Please use this identifier to cite or link to this item: http://ahro.austin.org.au/austinjspui/handle/1/19651
Title: Risk of Alzheimer's Disease in Obstructive Sleep Apnea Syndrome: Amyloid-β and Tau Imaging.
Authors: Elias, Alby;Cummins, Tia;Tyrrell, Regan;Lamb, Fiona;Dore, Vincent;Williams, Robert;Rosenfeld, Jeffrey;Hopwood, Malcolm;Villemagne, Victor L;Rowe, Christopher C
Affiliation: Department of Neurosurgery, Monash University, Victoria, Australia
Department of Psychiatry, The University of Melbourne, Victoria, Australia
CSIRO Brisbane, Queensland, Australia
Melbourne Brain Centre, Parkville, Victoria, Australia
Department of Molecular Imaging and Therapy, Austin Health, The University of Melbourne, Heidelberg, Victoria, Australia
Issue Date: 8-Oct-2018
EDate: 2018-10-08
Citation: Journal of Alzheimer's disease : JAD 2018; online first: 8 October
Abstract: An association between obstructive sleep apnea (OSA) and Alzheimer's disease has been suggested but little is known about amyloid-β and tau deposition in this syndrome. To determine amyloid and tau burden and cognitive function in OSA in comparison to those without a diagnosis of OSA. The status of OSA was determined by asking participants about history of polysomnographic diagnosis of OSA and the use of Continuous Positive Airway Pressure (CPAP). A comprehensive neuropsychological battery measured cognitive function. Positron emission tomography (PET) was used to measure standardized uptake value ratio (SUVR) of 18F-florbetaben and 18F-AV1451, to quantify amyloid and tau burden. 119 male Vietnam veterans completed assessment. Impairment in visual attention and processing speed and increased body mass index (BMI) were seen in subjects with OSA compared with those without a diagnosis OSA. The cortical uptake of 18F-florbetaben was higher in the OSA group than in the control group (SUVR: 1.35±0.21 versus 1.27±0.16, p = 0.04). There were more apolipoprotein E ɛ4 allele (APOE ɛ4) carriers in the OSA group than in the control group. In multilinear regression analysis, the significance of OSA in predicting 18F-florbetaben uptake remained independent of age and vascular risk factors but not when BMI or APOE ɛ4 was adjusted. The reported use of CPAP (n = 14) had no effect on cognitive or amyloid PET findings. There was no significant difference in 18F-AV1451 uptake between the two groups. Obstructive sleep apnea is associated with Alzheimer's disease pathology, but this relationship is moderated by APOE ɛ4 and BMI.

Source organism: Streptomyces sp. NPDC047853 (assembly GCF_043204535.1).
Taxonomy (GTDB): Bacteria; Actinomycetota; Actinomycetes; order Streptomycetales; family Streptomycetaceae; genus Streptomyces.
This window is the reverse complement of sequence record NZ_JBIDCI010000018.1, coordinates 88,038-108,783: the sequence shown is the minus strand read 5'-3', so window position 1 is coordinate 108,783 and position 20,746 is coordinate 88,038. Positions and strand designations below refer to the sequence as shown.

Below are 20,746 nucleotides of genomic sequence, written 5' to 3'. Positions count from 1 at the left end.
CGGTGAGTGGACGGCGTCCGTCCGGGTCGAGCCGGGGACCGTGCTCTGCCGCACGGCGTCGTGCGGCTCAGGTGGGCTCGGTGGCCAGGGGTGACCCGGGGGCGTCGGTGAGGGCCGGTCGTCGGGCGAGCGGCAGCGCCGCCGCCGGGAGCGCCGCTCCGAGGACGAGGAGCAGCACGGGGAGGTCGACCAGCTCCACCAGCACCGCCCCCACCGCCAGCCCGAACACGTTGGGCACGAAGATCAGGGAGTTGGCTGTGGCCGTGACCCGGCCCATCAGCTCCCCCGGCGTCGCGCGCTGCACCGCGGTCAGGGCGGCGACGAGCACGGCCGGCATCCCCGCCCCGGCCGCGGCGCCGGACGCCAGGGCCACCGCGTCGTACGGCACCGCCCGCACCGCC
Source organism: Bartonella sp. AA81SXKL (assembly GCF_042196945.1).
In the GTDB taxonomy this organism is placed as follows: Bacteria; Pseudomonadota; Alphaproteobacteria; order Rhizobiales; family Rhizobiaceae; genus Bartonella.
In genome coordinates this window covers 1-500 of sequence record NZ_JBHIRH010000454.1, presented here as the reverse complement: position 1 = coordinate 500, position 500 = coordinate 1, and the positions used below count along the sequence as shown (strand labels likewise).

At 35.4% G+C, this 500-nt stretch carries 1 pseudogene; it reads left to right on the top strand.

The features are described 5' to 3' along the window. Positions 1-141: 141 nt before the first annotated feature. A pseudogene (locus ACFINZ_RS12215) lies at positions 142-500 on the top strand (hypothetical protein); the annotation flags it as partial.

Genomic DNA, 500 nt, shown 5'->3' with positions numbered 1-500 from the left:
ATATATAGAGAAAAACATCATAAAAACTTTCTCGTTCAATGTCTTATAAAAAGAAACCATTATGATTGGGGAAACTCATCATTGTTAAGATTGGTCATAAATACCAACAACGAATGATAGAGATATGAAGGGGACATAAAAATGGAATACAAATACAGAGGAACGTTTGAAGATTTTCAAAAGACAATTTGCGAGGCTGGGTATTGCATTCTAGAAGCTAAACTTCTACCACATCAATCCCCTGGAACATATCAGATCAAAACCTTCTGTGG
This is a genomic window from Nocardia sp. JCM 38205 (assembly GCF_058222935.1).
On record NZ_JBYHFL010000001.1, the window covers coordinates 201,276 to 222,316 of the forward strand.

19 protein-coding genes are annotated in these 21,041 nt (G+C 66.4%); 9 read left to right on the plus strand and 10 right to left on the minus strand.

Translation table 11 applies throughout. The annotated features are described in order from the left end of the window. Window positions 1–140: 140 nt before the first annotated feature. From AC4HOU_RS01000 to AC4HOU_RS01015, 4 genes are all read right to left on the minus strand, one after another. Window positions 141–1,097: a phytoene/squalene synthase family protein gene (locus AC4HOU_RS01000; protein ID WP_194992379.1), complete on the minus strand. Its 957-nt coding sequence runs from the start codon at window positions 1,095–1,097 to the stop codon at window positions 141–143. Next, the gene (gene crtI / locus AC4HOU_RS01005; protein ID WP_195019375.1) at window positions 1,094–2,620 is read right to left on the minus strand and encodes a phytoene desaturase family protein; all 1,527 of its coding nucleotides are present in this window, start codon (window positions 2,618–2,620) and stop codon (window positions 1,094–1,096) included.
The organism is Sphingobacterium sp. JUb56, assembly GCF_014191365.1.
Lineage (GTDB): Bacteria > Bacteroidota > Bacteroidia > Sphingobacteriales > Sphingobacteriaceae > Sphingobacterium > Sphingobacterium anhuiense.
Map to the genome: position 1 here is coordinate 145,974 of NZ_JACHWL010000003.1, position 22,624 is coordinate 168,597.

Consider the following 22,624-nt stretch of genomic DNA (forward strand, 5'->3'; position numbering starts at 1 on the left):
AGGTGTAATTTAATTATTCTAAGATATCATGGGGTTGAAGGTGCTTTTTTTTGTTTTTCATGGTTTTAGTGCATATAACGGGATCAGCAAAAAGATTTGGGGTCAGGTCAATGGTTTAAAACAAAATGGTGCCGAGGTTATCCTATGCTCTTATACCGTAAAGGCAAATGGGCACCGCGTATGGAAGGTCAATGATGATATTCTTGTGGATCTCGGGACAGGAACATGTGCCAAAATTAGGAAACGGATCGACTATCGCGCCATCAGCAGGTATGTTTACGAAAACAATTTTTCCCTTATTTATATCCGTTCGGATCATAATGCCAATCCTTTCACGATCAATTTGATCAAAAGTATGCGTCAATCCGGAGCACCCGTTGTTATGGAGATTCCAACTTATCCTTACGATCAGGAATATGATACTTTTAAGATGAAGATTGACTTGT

URI: http://ahro.austin.org.au/austinjspui/handle/1/19651
DOI: 10.3233/JAD-180640
ORCID: 0000-0003-3910-2453
PubMed URL: 30320587
Type: Journal Article
Subjects: Alzheimer’s disease
amyloid PET
dementia
obstructive sleep apnea
tau PET
Appears in Collections:Journal articles

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